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Chirp z-transform

The z-transform of a sequence of numbers x (n) is defined as

(1.1)

a function of the complex variable z. In general, both  and could be complex. It is assumed that the sum on the right side of equation (1.1) converges for at least some values of z. We restrict ourselves to the z-transform of sequences with only a finite number N of nonzero points. In this case, we can rewrite eqs.1.1 without loss of generality as

(1.2)

where the sum in (1.2) converges for all z except z= 0.

Equations (1.1) and (1.2) are like the defining expressions for the Laplace transform of a train of equally spaced impulses of magnitudes. Let the spacing of the impulses be T and let the train of impulses be. Then the Laplace transform is  which is the same as if we let

(1.3)

If we are dealing with sampled waveforms the relation between the original waveform and the train of impulses is well understood in terms of the phenomenon of aliasing. Thus the z-transform of the sequence of samples of a time waveform is representative of the Laplace transform of the original waveform in a way which is well understood. The Laplace transform of a train of impulses repeats its values taken in a horizontal strip of the s-plane of width  in every other strip parallel to it. The z-transform maps each such strip into the entire Z-plane, or conversely, the entire z-plane corresponds to any horizontal strip of the s-plane, e.g., the region  where . In the same correspondence, the  axis of the s-plane, along which we generally equate the Laplace transform with the Fourier transform, is the unit circle in the z-plane, and the origin of the s-plane corresponds to Z=1. The interior of the z-plane unit circle corresponds to the left half of the x-plane, and the exterior corresponds to the right half plane. Straight lines in the s-plane correspond to circles or spirals in the z-plane. Fig.1 shows the correspondence of a contour in the s-plane to a contour in the z-plane. To evaluate the Laplace transform of the impulse train along the linear contour is to evaluate the z-transform of the sequence along the spiral contour.

Values of the z-transform are usually computed along the path corresponding to the  axis, namely the unit circle. This gives the discrete equivalent of the Fourier transform and has many applications including the estimation of spectra, filtering, interpolation, and correlation. The applications of computing z-transforms of the unit circle are fewer, but one is presented elsewhere  namely the enhancement of spectral resonances in systems for which one has some foreknowledge of the locations of poles and zeroes. Just as we can only compute (1.2) for a finite set of samples, so we can only compute (2) at a finite number of points, say.

Just as we can only compute (1.2) for a finite set of samples, so we can only compute (1.2) at a finite number of Points,

(1.4)

(1.5)

Where k=0, 1, 2… N-1

For which,

, k=0,1,2…N-1              (1.6)

Equation (1.6) is called the Discrete Fourier transform (DFT).

The DFT has, however have some limitations which can be eliminated using CZT algorithm[1]. Investigations have to be done for the computation of the Z-transform on a more general contour of the following form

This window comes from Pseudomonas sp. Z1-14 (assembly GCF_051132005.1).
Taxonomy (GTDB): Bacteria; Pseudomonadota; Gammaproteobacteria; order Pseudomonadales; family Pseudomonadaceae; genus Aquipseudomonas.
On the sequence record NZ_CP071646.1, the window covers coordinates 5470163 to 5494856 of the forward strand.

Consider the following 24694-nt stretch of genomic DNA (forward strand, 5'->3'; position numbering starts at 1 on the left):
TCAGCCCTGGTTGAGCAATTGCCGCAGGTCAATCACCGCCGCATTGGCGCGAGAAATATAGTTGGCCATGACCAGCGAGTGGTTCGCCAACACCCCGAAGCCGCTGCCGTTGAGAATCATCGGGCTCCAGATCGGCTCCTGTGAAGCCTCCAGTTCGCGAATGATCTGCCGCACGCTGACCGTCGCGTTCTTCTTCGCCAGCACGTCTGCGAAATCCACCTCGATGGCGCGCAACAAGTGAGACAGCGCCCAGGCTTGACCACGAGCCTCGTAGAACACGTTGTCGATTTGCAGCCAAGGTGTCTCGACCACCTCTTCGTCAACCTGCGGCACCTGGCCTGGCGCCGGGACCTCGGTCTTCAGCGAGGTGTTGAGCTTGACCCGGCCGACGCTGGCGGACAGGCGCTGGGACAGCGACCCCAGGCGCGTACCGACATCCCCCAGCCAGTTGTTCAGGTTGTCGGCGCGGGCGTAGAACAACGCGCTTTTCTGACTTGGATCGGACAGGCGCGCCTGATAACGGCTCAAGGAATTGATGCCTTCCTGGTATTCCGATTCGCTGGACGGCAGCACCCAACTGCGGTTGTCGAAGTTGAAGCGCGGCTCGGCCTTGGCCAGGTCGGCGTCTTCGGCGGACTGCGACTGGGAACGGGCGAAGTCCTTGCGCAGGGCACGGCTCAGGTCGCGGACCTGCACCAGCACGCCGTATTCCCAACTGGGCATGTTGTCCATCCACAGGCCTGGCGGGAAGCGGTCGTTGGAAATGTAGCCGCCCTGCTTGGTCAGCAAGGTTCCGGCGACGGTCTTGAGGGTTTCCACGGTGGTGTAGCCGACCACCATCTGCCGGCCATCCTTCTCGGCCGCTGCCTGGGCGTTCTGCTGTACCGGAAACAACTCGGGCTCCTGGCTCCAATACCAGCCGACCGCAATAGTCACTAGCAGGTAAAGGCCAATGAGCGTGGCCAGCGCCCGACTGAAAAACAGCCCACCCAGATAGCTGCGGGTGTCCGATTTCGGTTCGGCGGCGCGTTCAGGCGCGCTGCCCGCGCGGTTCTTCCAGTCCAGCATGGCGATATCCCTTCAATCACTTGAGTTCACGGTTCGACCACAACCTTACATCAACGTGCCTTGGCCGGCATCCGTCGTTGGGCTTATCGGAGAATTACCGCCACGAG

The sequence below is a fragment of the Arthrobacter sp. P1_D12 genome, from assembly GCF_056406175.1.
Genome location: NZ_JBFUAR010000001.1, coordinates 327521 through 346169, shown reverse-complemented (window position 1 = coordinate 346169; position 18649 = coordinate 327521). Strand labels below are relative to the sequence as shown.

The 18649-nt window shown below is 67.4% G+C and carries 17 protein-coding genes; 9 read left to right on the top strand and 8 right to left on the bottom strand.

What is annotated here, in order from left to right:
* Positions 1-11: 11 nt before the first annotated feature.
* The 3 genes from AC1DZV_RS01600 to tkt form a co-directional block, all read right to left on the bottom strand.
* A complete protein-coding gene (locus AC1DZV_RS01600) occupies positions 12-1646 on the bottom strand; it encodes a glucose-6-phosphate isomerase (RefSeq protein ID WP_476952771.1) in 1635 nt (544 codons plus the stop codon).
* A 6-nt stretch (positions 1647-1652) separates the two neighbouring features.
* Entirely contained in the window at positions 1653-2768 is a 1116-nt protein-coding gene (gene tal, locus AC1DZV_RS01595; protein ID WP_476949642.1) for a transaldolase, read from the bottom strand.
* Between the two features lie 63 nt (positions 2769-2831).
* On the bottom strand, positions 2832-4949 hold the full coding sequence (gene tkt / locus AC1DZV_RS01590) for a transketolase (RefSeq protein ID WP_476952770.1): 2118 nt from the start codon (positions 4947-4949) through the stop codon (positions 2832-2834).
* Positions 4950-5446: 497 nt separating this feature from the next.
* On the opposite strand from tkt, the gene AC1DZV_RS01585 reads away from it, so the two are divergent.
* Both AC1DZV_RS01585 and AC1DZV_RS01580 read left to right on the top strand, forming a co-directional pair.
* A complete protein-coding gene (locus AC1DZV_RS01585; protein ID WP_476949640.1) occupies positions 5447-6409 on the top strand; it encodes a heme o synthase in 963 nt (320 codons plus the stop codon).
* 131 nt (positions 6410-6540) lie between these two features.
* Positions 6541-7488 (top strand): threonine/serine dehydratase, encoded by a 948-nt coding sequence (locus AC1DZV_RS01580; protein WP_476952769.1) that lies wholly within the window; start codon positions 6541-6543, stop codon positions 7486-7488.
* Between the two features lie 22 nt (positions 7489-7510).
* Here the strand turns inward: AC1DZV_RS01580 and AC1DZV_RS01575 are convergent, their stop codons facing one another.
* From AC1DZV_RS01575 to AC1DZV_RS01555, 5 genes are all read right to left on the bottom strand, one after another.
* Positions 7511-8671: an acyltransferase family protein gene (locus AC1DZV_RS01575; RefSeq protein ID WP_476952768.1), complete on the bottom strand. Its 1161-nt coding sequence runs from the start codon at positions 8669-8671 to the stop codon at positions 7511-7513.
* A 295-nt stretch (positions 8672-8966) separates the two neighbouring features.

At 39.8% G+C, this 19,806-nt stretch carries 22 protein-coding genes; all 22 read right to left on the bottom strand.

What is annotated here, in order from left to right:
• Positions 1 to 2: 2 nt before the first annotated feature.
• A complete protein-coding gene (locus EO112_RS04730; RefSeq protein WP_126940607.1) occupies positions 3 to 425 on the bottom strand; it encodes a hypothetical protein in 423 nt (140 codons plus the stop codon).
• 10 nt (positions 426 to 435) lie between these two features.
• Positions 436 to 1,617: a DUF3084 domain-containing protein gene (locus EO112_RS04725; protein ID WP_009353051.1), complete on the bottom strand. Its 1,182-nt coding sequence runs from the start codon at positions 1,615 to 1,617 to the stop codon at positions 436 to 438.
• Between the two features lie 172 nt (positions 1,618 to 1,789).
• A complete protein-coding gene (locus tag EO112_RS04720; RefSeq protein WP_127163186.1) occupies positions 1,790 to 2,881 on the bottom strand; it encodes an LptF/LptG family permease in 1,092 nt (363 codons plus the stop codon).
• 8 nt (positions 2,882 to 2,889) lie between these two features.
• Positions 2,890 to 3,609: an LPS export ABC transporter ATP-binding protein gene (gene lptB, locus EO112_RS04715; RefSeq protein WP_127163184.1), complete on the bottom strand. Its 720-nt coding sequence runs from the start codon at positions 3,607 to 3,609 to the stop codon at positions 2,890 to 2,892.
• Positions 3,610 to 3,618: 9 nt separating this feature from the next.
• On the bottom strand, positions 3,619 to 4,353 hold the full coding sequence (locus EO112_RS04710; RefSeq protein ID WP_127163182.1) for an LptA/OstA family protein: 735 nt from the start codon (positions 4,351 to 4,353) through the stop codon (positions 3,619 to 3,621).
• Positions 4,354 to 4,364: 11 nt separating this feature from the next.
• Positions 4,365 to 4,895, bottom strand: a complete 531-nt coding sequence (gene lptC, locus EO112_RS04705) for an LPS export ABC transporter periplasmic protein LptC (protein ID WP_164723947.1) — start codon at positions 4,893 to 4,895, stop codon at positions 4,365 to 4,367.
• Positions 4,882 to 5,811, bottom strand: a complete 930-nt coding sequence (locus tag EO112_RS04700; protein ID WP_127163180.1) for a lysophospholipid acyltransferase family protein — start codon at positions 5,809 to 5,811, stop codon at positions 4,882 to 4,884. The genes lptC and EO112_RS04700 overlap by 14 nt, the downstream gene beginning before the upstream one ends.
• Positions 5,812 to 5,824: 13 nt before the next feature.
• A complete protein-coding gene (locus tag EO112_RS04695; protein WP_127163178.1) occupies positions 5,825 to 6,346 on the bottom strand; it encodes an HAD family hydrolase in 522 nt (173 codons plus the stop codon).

,k=0,1,2……………M-1                                                             (1.7)

Where M is an arbitrary integer and both A and W are arbitrary complex number of the form

(1.8)

(1.9)

The case A=1, M=N and     corresponds to the DFT.

The general z-plane contour begins with the point z=A and, depending on the value of W, spirals in or out with respect to the origin. If, the contour is an arc of a circle. The angular spacing of the samples is. The equivalent s-plane contour begins with the point

(1.10)

and the general point on the s-plane contour is

(1.11)

Since A and W are arbitrary complex numbers we see that the points lie on an arbitrary straight line segment of arbitrary length and sampling density. Clearly the contour indicated in (6a) is not the most general contour but it is considerably more general than that for which the DFT applies. In Fig. 2, an example of this more general contour is shown in both the z-plane and the s-plane. To compute the Z-Transform along this more general contour would seem to require NM multiplications and additions as the special symmetries of  which are exploited in the derivation of the FFT are absent in the more general case. However, we shall see that by using the sequence  in various roles we can apply the FFT to the computation of Z-transformation along the contour of (1.7). since for W0=1,the sequence   is a complex sinusoid of linearly incresing frequency,and since a similar waveform used in some radar systems has the picturesque name "chirp," we call the algorithm we are about to present the chirp z-transform (CZT). Since the CZT permits computing the z-transform on a more general tour than the FFT permits it is more flexible than the FFT, although it is also considerably slower. The additional freedoms offered by the CZT include the following:

1) The number of time samples does not have to equal

2) Neither M nor N need be a composite integer.

3) The angular spacing of the  is arbitrary.

4) The contour need not be a circle but can spiral in or out with respect to the origin. In addition, the point zo is arbitrary, but this is also the case with the FFT if the samples xn are multiplied by  before transforming.